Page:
Erosion and human activities are inducing large amounts of terrigenous sediment input to the southwest lagoon of New Caledonia. Such deposits can pose a threat to the lagoon’s ecological balance and biological richness. Scientists from the IRD’s Noumea centre have for several years been applying modelling techniques in order to unravel the system of current circulation and sediment transport (1). Satellite remote sensing provides reliable quantified data on the concentration of suspended matter in water. The researchers compared the data transmitted by the Landsat satellite with figures from in situ measurements made in the lagoon. The results show the possibility of making a detailed map of the water turbidity using optical remote sensing, with uncertainty rate less than 20%. The satellite images therefore provide key data for calibration, refining and validation of the numerical sediment-transport models elaborated. This dual approach furthermore arrives at a spatial distribution of the potential for sea-floor sediments to return into suspension. This advance opens up new prospects for research.
The lagoon which surrounds New Caledonia is known for its high biodiversity and for the fragility of its coral reefs. What effects do human activities, stemming mainly from urbanization and the mining industry, coupled with sediment input from rivers resulting from natural soil erosion, have on the lagoon ecosystems ? Scientists from the Camélia Unit of IRD’s centre at Noumea took on this question. Their work is focused mainly on the southwest lagoon, off the capital Noumea, where half the country’s population live. Investigations involve several aspects, including notably the accumulation of metals in marine organisms, currents responsible for dispersing materials brought by the rivers, and also quality analysis on the sea water (dissolved elements, suspensions). Turbidity is a factor that limits the development of corals because it reduces light penetration into the water. Moreover, the fine suspended particles carry in metals that can pollute aquatic ecosystems.
In research on particular environments, numerical models can give an accurate picture of events and situations on a range of scales and offer predictions of their impact. The effectiveness of modelling requires validation of the method’s results, by means of comparison against sets of data determined in situ. It is also possible to compare, at the ocean surface, digital simulations with satellite images. Combination of these data and in-situ measurements with model-derived information results in a three-dimensional picture and description of the processes under investigation.
Hélène Deval | EurekAlert!
Preservation of floodplains is flood protection
27.09.2017 | Technische Universität München
Conservationists are sounding the alarm: parrots much more threatened than assumed
15.09.2017 | Justus-Liebig-Universität Gießen
University of Maryland researchers contribute to historic detection of gravitational waves and light created by event
On August 17, 2017, at 12:41:04 UTC, scientists made the first direct observation of a merger between two neutron stars--the dense, collapsed cores that remain...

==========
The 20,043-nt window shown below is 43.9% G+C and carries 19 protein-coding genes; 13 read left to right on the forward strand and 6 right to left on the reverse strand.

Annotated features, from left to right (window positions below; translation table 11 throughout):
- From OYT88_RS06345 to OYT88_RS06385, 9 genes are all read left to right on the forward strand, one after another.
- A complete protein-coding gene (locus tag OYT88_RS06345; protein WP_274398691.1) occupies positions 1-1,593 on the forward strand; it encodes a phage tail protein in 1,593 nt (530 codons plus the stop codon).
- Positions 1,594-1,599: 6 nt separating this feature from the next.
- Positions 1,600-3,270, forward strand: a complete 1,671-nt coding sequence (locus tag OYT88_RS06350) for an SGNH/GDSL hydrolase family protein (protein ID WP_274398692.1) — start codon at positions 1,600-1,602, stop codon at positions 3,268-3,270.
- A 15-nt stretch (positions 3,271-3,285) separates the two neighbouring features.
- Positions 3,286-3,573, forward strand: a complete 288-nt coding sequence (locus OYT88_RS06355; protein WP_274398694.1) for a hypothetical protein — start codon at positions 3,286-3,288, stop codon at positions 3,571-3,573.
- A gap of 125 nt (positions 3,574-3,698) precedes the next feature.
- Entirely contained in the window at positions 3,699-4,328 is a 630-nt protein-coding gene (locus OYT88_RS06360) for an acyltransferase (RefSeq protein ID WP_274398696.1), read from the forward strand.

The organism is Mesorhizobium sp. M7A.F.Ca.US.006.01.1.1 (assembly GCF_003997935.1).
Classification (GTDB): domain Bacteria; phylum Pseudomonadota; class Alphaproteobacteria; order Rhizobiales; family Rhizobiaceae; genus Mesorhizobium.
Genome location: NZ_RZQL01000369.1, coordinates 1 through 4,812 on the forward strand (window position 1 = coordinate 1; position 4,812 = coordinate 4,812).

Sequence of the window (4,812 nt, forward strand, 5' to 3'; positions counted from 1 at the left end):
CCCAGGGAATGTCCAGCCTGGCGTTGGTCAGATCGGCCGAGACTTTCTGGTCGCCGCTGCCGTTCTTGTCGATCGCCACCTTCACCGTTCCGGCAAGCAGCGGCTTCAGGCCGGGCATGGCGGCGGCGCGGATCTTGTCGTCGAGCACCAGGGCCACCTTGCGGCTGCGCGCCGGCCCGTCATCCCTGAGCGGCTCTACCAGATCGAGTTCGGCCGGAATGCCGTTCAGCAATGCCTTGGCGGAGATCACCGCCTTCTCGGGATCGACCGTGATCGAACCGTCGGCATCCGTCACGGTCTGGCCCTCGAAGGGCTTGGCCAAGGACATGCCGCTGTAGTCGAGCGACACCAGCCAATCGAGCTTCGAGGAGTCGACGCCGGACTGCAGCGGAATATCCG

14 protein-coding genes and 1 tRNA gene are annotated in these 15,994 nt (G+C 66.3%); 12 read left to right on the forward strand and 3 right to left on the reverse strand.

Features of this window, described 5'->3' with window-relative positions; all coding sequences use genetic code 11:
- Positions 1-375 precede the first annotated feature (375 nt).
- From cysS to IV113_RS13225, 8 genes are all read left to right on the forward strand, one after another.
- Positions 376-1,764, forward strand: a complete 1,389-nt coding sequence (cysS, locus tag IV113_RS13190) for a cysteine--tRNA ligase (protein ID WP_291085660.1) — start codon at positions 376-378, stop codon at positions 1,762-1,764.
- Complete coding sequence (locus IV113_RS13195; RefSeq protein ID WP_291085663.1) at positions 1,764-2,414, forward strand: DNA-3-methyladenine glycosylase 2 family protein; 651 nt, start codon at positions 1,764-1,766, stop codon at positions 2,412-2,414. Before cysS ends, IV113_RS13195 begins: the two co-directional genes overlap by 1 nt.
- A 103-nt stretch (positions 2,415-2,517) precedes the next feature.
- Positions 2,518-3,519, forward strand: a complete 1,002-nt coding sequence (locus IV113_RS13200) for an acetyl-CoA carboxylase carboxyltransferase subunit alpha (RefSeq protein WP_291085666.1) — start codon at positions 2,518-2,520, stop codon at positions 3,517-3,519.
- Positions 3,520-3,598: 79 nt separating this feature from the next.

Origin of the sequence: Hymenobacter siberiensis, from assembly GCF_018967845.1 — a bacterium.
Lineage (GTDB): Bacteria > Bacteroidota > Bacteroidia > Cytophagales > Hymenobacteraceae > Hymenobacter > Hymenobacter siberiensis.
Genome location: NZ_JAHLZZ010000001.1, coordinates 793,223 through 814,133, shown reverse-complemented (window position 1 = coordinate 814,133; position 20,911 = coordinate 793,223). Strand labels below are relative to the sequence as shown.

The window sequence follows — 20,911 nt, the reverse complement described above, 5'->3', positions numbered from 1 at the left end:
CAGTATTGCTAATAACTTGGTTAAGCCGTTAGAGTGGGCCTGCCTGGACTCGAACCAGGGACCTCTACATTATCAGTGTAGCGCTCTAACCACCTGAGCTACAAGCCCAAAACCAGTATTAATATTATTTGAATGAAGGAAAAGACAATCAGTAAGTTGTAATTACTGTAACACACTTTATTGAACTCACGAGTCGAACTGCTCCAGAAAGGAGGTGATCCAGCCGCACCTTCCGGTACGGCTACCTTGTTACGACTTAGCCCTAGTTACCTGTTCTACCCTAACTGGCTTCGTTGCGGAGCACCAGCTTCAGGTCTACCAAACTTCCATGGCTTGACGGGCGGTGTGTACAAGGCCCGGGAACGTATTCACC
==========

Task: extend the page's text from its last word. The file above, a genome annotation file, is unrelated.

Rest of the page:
Seven new papers describe the first-ever detection of light from a gravitational wave source. The event, caused by two neutron stars colliding and merging together, was dubbed GW170817 because it sent ripples through space-time that reached Earth on 2017 August 17. Around the world, hundreds of excited astronomers mobilized quickly and were able to observe the event using numerous telescopes, providing a wealth of new data.
Previous detections of gravitational waves have all involved the merger of two black holes, a feat that won the 2017 Nobel Prize in Physics earlier this month....
Material defects in end products can quickly result in failures in many areas of industry, and have a massive impact on the safe use of their products. This is why, in the field of quality assurance, intelligent, nondestructive sensor systems play a key role. They allow testing components and parts in a rapid and cost-efficient manner without destroying the actual product or changing its surface. Experts from the Fraunhofer IZFP in Saarbrücken will be presenting two exhibits at the Blechexpo in Stuttgart from 7–10 November 2017 that allow fast, reliable, and automated characterization of materials and detection of defects (Hall 5, Booth 5306).
When quality testing uses time-consuming destructive test methods, it can result in enormous costs due to damaging or destroying the products. And given that...
Using a new cooling technique MPQ scientists succeed at observing collisions in a dense beam of cold and slow dipolar molecules.
How do chemical reactions proceed at extremely low temperatures? The answer requires the investigation of molecular samples that are cold, dense, and slow at...
Scientists from the Max Planck Institute of Quantum Optics, using high precision laser spectroscopy of atomic hydrogen, confirm the surprisingly small value of the proton radius determined from muonic hydrogen.
It was one of the breakthroughs of the year 2010: Laser spectroscopy of muonic hydrogen resulted in a value for the proton charge radius that was significantly...
17.10.2017 | Event News
10.10.2017 | Event News
10.10.2017 | Event News
17.10.2017 | Life Sciences
17.10.2017 | Life Sciences
17.10.2017 | Earth Sciences